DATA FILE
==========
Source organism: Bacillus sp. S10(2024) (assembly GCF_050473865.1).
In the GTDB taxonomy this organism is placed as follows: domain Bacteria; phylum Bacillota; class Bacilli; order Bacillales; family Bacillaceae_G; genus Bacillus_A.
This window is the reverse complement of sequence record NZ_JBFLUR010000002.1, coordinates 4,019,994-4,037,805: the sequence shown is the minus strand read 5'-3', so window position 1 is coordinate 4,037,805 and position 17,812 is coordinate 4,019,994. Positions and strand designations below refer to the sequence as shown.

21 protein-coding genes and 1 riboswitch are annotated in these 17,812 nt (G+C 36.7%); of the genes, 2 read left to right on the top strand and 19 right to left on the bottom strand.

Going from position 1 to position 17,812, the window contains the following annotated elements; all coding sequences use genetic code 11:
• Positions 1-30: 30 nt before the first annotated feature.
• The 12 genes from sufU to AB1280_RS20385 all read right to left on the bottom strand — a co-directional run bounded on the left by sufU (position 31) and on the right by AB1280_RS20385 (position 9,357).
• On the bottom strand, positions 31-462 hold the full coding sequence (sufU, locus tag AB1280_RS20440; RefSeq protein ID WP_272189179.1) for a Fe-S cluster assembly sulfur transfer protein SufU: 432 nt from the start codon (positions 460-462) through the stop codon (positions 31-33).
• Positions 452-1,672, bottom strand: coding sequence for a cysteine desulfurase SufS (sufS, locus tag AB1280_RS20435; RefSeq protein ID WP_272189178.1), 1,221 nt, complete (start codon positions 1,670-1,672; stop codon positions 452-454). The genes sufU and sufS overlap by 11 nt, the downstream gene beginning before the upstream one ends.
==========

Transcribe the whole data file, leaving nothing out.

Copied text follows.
Source organism: Bacillus sp. S10(2024) (assembly GCF_050473865.1).
In the GTDB taxonomy this organism is placed as follows: domain Bacteria; phylum Bacillota; class Bacilli; order Bacillales; family Bacillaceae_G; genus Bacillus_A.
This window is the reverse complement of sequence record NZ_JBFLUR010000002.1, coordinates 4,019,994-4,037,805: the sequence shown is the minus strand read 5'-3', so window position 1 is coordinate 4,037,805 and position 17,812 is coordinate 4,019,994. Positions and strand designations below refer to the sequence as shown.

21 protein-coding genes and 1 riboswitch are annotated in these 17,812 nt (G+C 36.7%); of the genes, 2 read left to right on the top strand and 19 right to left on the bottom strand.

Going from position 1 to position 17,812, the window contains the following annotated elements; all coding sequences use genetic code 11:
• Positions 1-30: 30 nt before the first annotated feature.
• The 12 genes from sufU to AB1280_RS20385 all read right to left on the bottom strand — a co-directional run bounded on the left by sufU (position 31) and on the right by AB1280_RS20385 (position 9,357).
• On the bottom strand, positions 31-462 hold the full coding sequence (sufU, locus tag AB1280_RS20440; RefSeq protein ID WP_272189179.1) for a Fe-S cluster assembly sulfur transfer protein SufU: 432 nt from the start codon (positions 460-462) through the stop codon (positions 31-33).
• Positions 452-1,672, bottom strand: coding sequence for a cysteine desulfurase SufS (sufS, locus tag AB1280_RS20435; RefSeq protein ID WP_272189178.1), 1,221 nt, complete (start codon positions 1,670-1,672; stop codon positions 452-454). The genes sufU and sufS overlap by 11 nt, the downstream gene beginning before the upstream one ends.